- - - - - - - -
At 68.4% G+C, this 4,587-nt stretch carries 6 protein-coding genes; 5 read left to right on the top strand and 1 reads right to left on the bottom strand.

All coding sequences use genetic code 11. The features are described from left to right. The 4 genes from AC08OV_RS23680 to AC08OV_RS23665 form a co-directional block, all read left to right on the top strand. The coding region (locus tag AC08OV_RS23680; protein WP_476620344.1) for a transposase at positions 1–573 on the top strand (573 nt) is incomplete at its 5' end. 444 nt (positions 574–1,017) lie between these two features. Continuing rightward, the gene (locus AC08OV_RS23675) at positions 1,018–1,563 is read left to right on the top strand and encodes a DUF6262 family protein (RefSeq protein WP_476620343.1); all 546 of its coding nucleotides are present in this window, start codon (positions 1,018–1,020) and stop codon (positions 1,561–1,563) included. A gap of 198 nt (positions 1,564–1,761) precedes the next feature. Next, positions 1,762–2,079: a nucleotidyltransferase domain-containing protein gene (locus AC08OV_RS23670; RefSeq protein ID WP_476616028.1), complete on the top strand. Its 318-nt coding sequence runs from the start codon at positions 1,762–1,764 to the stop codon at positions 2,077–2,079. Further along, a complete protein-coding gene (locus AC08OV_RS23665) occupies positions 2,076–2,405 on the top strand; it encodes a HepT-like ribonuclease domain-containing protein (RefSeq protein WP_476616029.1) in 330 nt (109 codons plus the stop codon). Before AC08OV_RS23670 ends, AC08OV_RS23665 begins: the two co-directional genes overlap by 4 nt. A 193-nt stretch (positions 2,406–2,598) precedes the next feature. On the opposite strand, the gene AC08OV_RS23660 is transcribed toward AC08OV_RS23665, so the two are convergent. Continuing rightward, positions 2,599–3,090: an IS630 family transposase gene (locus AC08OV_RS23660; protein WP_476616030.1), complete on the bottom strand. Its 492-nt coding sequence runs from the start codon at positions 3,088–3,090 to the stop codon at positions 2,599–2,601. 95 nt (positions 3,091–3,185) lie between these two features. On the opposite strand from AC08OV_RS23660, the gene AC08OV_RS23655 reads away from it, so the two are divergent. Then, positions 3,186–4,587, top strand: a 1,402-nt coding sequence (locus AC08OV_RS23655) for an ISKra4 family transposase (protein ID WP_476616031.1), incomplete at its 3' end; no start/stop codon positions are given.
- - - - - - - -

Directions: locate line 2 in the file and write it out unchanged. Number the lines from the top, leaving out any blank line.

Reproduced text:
All coding sequences use genetic code 11. The features are described from left to right. The 4 genes from AC08OV_RS23680 to AC08OV_RS23665 form a co-directional block, all read left to right on the top strand. The coding region (locus tag AC08OV_RS23680; protein WP_476620344.1) for a transposase at positions 1–573 on the top strand (573 nt) is incomplete at its 5' end. 444 nt (positions 574–1,017) lie between these two features. Continuing rightward, the gene (locus AC08OV_RS23675) at positions 1,018–1,563 is read left to right on the top strand and encodes a DUF6262 family protein (RefSeq protein WP_476620343.1); all 546 of its coding nucleotides are present in this window, start codon (positions 1,018–1,020) and stop codon (positions 1,561–1,563) included. A gap of 198 nt (positions 1,564–1,761) precedes the next feature. Next, positions 1,762–2,079: a nucleotidyltransferase domain-containing protein gene (locus AC08OV_RS23670; RefSeq protein ID WP_476616028.1), complete on the top strand. Its 318-nt coding sequence runs from the start codon at positions 1,762–1,764 to the stop codon at positions 2,077–2,079. Further along, a complete protein-coding gene (locus AC08OV_RS23665) occupies positions 2,076–2,405 on the top strand; it encodes a HepT-like ribonuclease domain-containing protein (RefSeq protein WP_476616029.1) in 330 nt (109 codons plus the stop codon). Before AC08OV_RS23670 ends, AC08OV_RS23665 begins: the two co-directional genes overlap by 4 nt. A 193-nt stretch (positions 2,406–2,598) precedes the next feature. On the opposite strand, the gene AC08OV_RS23660 is transcribed toward AC08OV_RS23665, so the two are convergent. Continuing rightward, positions 2,599–3,090: an IS630 family transposase gene (locus AC08OV_RS23660; protein WP_476616030.1), complete on the bottom strand. Its 492-nt coding sequence runs from the start codon at positions 3,088–3,090 to the stop codon at positions 2,599–2,601. 95 nt (positions 3,091–3,185) lie between these two features. On the opposite strand from AC08OV_RS23660, the gene AC08OV_RS23655 reads away from it, so the two are divergent. Then, positions 3,186–4,587, top strand: a 1,402-nt coding sequence (locus AC08OV_RS23655) for an ISKra4 family transposase (protein ID WP_476616031.1), incomplete at its 3' end; no start/stop codon positions are given.